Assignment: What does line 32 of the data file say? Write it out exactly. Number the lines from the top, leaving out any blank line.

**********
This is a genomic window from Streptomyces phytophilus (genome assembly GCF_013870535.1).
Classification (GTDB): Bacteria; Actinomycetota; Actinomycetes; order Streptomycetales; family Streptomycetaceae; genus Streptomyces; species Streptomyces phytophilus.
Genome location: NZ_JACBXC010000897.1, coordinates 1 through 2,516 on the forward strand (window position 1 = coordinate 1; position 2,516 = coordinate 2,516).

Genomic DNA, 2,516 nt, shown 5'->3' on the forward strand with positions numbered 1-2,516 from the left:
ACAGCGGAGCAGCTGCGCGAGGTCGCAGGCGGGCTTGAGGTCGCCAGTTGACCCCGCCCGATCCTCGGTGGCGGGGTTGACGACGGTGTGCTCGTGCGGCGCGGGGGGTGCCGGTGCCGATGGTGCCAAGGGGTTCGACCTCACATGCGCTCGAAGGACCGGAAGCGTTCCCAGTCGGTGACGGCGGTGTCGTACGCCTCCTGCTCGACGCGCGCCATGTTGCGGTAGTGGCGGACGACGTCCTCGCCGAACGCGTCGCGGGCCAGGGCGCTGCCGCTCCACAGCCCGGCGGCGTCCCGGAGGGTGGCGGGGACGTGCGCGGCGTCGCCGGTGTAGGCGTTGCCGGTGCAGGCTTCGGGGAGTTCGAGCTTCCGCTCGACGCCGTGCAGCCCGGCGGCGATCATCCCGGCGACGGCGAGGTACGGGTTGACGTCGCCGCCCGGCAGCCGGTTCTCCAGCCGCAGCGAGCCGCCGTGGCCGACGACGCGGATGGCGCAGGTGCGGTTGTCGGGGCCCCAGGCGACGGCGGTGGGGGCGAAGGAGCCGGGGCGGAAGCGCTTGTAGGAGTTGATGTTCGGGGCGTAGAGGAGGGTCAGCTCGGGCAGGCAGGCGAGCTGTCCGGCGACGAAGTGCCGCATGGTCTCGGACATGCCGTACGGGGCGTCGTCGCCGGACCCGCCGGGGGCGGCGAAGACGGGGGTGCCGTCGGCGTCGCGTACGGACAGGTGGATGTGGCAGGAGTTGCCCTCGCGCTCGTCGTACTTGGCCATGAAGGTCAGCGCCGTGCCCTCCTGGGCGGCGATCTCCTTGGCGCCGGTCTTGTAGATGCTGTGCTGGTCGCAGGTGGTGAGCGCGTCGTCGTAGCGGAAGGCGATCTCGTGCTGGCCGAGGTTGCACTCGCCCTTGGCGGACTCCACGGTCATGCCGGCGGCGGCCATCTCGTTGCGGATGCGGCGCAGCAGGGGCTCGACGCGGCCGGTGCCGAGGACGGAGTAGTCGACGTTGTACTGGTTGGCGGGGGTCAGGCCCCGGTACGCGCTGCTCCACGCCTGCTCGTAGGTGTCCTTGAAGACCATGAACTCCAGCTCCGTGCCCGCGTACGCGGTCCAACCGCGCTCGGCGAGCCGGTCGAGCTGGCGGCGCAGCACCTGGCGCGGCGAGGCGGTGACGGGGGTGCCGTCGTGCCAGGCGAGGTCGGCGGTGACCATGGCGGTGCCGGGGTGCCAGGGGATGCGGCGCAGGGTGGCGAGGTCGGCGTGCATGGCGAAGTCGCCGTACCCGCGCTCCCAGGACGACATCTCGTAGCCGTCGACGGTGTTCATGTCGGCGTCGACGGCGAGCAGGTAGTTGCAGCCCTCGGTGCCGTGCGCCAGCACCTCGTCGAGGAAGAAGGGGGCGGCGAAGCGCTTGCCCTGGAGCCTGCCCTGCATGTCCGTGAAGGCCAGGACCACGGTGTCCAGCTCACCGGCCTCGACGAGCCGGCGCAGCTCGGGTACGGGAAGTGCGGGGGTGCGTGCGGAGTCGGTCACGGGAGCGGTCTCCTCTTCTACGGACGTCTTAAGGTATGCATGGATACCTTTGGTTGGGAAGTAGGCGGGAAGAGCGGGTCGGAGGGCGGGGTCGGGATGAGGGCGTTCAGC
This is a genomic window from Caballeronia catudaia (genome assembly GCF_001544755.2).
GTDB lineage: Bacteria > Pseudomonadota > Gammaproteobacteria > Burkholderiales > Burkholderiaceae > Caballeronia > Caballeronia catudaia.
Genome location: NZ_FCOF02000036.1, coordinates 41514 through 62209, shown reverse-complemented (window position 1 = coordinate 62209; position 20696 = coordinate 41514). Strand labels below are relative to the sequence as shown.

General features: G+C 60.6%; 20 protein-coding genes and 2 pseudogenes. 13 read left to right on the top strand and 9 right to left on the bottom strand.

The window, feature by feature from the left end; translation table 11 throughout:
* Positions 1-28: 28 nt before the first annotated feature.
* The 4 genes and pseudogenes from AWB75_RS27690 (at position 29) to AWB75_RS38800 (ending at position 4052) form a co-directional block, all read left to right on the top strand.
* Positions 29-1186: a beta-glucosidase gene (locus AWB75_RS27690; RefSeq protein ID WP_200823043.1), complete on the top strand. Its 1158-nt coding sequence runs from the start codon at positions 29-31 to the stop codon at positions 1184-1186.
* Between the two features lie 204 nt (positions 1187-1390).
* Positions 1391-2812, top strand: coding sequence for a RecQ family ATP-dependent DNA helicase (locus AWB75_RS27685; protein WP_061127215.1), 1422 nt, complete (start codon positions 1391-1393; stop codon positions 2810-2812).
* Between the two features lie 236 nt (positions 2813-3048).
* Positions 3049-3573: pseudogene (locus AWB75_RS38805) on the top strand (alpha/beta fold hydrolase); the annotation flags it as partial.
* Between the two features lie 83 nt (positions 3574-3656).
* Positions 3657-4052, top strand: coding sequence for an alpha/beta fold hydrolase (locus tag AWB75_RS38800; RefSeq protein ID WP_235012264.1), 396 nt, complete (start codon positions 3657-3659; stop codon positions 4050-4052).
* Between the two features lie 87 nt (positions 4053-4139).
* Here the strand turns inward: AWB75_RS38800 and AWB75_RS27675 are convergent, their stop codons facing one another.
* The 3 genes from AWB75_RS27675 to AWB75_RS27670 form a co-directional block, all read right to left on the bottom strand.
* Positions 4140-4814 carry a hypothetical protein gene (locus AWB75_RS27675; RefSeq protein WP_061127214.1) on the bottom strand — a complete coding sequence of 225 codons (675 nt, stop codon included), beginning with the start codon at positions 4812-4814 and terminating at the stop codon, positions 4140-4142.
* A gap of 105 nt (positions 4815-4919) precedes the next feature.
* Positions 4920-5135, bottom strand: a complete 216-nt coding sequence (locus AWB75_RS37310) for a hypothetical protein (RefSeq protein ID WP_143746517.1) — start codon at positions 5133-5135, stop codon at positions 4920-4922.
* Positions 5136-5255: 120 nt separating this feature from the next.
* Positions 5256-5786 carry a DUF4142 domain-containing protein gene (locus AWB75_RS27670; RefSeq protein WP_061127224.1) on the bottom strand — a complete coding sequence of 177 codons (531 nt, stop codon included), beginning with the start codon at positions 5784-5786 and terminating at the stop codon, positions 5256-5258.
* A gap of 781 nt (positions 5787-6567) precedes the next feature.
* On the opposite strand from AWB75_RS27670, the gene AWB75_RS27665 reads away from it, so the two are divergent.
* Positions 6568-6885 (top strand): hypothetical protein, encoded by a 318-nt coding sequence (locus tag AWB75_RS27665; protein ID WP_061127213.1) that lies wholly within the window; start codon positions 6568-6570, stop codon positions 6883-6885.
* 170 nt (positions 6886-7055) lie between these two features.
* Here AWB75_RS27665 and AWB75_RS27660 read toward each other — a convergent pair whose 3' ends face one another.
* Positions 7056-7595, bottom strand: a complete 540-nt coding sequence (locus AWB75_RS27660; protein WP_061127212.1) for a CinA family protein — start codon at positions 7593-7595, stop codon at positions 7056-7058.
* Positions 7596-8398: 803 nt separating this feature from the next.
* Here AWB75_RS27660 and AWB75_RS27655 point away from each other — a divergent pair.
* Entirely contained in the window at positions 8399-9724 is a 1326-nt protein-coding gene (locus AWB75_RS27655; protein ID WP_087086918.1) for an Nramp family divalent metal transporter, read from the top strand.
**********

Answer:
* Here AWB75_RS27665 and AWB75_RS27660 read toward each other — a convergent pair whose 3' ends face one another.